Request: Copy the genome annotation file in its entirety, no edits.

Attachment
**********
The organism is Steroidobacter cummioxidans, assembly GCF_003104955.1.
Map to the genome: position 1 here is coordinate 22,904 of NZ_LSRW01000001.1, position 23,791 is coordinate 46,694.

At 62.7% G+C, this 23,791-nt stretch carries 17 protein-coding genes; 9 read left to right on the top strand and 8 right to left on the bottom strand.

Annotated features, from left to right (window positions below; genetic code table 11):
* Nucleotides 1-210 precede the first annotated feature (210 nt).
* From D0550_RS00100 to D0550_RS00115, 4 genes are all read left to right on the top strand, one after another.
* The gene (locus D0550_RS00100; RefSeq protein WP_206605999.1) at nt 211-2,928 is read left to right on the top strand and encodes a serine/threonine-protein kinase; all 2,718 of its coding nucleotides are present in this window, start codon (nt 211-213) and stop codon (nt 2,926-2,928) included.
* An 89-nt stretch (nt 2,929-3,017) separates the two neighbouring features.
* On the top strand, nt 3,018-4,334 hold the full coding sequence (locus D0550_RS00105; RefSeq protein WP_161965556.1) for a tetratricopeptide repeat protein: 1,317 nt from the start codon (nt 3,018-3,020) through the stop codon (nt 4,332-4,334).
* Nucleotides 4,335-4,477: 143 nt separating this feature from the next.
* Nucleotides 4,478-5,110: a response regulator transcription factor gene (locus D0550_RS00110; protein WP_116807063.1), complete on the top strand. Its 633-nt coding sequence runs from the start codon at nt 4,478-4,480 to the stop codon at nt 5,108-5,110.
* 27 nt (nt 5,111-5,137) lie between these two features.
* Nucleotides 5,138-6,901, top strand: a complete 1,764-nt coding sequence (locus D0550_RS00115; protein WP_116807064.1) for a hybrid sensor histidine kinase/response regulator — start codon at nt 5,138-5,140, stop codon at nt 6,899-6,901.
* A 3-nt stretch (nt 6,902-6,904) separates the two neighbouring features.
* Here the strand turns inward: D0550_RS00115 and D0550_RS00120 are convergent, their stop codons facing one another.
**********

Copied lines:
The organism is Steroidobacter cummioxidans, assembly GCF_003104955.1.
Map to the genome: position 1 here is coordinate 22,904 of NZ_LSRW01000001.1, position 23,791 is coordinate 46,694.

At 62.7% G+C, this 23,791-nt stretch carries 17 protein-coding genes; 9 read left to right on the top strand and 8 right to left on the bottom strand.

Annotated features, from left to right (window positions below; genetic code table 11):
* Nucleotides 1-210 precede the first annotated feature (210 nt).
* From D0550_RS00100 to D0550_RS00115, 4 genes are all read left to right on the top strand, one after another.
* The gene (locus D0550_RS00100; RefSeq protein WP_206605999.1) at nt 211-2,928 is read left to right on the top strand and encodes a serine/threonine-protein kinase; all 2,718 of its coding nucleotides are present in this window, start codon (nt 211-213) and stop codon (nt 2,926-2,928) included.
* An 89-nt stretch (nt 2,929-3,017) separates the two neighbouring features.
* On the top strand, nt 3,018-4,334 hold the full coding sequence (locus D0550_RS00105; RefSeq protein WP_161965556.1) for a tetratricopeptide repeat protein: 1,317 nt from the start codon (nt 3,018-3,020) through the stop codon (nt 4,332-4,334).
* Nucleotides 4,335-4,477: 143 nt separating this feature from the next.
* Nucleotides 4,478-5,110: a response regulator transcription factor gene (locus D0550_RS00110; protein WP_116807063.1), complete on the top strand. Its 633-nt coding sequence runs from the start codon at nt 4,478-4,480 to the stop codon at nt 5,108-5,110.
* 27 nt (nt 5,111-5,137) lie between these two features.
* Nucleotides 5,138-6,901, top strand: a complete 1,764-nt coding sequence (locus D0550_RS00115; protein WP_116807064.1) for a hybrid sensor histidine kinase/response regulator — start codon at nt 5,138-5,140, stop codon at nt 6,899-6,901.
* A 3-nt stretch (nt 6,902-6,904) separates the two neighbouring features.
* Here the strand turns inward: D0550_RS00115 and D0550_RS00120 are convergent, their stop codons facing one another.